This year’s simple task was how to apply a Band-Aid. The catch: Teams had to use 25 to 75 steps in two minutes.
Jacob Villiger, a junior at Purdue and member of the Purdue American Society of Mechanical Engineers, was co-captain of his team. The team explained 57 steps within the appointed amount of time with a set that included a small microwave, tea kettle, picture on a wall, rolling pin and other kitchen items. They earned first place in the college division.
The Purdue team will advance to the national competition in late March in Columbus, Ohio.
Villiger’s parents, Dan and Jennifer, of Columbus; brother, Aaron Villiger, of Columbus; and his grandparents, Don and Patsy Harris of Hope, attended the event.
Jennings County resident earns scholarship
Jackson Shepherd was among 18 Indiana students serving in public safety organizations who will receive a scholarship from the Indiana Homeland Security Foundation to supplement their 2016-17 college education.
Each student attends an Indiana college and has volunteer experience at a public safety organization. All students were required to have a grade point average of 2.8 or higher on a 4.0 scale.
Shepherd will receive a $2,000 award. He currently studies criminal justice and computer science at Franklin College. After finishing his degree, he hopes to work for the U.S. Department of Homeland Security or the U.S. Marshals Service.
The funding for these scholarships was provided through purchases of Secure Indiana license plates. The Indiana Homeland Security Foundation offers the Secure Indiana Scholarship to provide higher education financial assistance for Indiana students who wish to pursue a degree.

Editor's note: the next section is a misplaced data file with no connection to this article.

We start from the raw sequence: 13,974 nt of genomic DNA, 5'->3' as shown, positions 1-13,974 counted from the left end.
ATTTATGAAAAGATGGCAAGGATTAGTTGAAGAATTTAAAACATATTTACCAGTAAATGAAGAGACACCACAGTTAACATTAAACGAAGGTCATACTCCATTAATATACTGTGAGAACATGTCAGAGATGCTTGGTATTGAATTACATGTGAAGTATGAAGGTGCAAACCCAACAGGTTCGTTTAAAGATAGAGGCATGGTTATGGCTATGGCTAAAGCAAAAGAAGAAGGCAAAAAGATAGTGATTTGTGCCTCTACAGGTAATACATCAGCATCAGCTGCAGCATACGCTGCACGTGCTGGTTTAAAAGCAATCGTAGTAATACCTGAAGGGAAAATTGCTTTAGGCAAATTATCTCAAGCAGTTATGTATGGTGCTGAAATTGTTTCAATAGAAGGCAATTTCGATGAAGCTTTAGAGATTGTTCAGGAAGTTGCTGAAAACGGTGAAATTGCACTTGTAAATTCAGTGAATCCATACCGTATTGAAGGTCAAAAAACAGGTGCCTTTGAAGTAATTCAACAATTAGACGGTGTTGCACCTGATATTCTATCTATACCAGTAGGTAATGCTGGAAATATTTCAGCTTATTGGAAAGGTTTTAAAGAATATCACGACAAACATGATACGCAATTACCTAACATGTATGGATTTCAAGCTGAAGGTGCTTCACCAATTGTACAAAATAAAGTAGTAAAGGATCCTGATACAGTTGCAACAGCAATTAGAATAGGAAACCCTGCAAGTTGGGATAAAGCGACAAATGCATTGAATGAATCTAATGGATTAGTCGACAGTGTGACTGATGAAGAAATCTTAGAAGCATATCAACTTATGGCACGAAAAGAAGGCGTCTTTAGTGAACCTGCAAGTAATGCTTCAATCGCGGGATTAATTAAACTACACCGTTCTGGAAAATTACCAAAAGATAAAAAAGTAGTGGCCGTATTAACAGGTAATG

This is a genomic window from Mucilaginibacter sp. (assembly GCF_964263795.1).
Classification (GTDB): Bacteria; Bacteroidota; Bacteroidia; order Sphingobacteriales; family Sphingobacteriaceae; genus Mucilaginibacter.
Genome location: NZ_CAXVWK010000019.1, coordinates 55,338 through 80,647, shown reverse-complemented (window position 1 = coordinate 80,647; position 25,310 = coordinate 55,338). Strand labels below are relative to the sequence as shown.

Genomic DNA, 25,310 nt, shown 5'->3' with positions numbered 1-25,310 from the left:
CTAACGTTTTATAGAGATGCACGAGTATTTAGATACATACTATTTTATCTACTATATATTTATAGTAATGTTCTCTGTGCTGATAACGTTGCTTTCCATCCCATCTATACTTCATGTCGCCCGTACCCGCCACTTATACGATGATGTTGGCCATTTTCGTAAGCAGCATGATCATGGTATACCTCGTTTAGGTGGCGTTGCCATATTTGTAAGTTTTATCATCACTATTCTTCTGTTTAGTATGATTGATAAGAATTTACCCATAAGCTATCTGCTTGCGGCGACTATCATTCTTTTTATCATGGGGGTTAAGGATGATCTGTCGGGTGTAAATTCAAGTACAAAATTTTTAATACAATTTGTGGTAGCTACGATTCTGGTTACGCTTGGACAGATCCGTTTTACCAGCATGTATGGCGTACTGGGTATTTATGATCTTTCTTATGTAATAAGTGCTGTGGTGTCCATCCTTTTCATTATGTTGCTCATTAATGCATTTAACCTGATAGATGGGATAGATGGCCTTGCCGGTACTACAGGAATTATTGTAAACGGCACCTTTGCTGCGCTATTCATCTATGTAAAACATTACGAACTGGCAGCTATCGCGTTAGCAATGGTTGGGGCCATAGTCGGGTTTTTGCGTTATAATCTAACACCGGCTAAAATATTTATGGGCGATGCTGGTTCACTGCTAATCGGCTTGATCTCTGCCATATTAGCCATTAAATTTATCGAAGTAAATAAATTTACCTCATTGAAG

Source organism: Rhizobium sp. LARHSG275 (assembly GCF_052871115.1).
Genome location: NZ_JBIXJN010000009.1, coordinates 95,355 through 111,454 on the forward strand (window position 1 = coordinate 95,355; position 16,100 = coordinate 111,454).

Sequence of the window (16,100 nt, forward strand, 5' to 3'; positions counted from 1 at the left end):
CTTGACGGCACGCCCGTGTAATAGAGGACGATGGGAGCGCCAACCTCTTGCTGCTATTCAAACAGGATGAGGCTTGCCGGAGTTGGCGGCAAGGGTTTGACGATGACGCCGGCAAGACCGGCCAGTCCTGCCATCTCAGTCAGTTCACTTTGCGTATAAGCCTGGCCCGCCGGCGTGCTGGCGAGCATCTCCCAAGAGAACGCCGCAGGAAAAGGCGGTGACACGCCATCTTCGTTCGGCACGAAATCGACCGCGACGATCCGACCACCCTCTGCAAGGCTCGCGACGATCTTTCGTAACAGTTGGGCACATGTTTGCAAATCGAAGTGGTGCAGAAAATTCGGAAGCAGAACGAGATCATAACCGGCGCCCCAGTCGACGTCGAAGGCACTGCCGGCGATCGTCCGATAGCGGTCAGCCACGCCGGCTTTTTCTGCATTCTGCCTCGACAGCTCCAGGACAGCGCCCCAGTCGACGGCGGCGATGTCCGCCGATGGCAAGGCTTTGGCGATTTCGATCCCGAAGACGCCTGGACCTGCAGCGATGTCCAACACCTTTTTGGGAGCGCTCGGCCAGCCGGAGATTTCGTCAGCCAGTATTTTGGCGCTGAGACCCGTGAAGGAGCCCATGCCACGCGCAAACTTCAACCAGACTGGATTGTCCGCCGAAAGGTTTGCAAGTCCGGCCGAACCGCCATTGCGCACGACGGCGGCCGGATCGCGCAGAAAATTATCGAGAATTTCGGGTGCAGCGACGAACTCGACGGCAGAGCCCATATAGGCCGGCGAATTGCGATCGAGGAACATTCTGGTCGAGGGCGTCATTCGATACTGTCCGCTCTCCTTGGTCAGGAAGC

For information on the Indiana Homeland Security Foundation Scholarships, visit DHS.in.gov/foundationscholarship.htm.
Western Governors University graduates
The following Columbus residents received their degrees Feb. 11 from Western Governors University.
Malissa Retz, Master of Science in nursing _ leadership and management
Jill McCain, Bachelor of Science in nursing
Melissa Streeval, post-baccalaureate teacher preparation in elementary education (K-8)
University of Wyoming dean’s list
Samuel Darey Loescher, of Columbus, earned a spot on the fall dean’s list for the University of Wyoming.
To be eligible, students must have been enrolled for a minimum of 12 credit hours taken for letter grades. Undergraduates above freshman standing must earn a 3.4 or better grade-point average, and freshmen must earn a 3.25 or better grade-point average.
Olivet Nazarene University dean’s list
Two area residents were named to the fall semester dean’s list at Olivet Nazarene University.
Cody Hempstead and Shelby Stamper, both of Columbus, earned at least a 3.5 grade point average in order to make the list.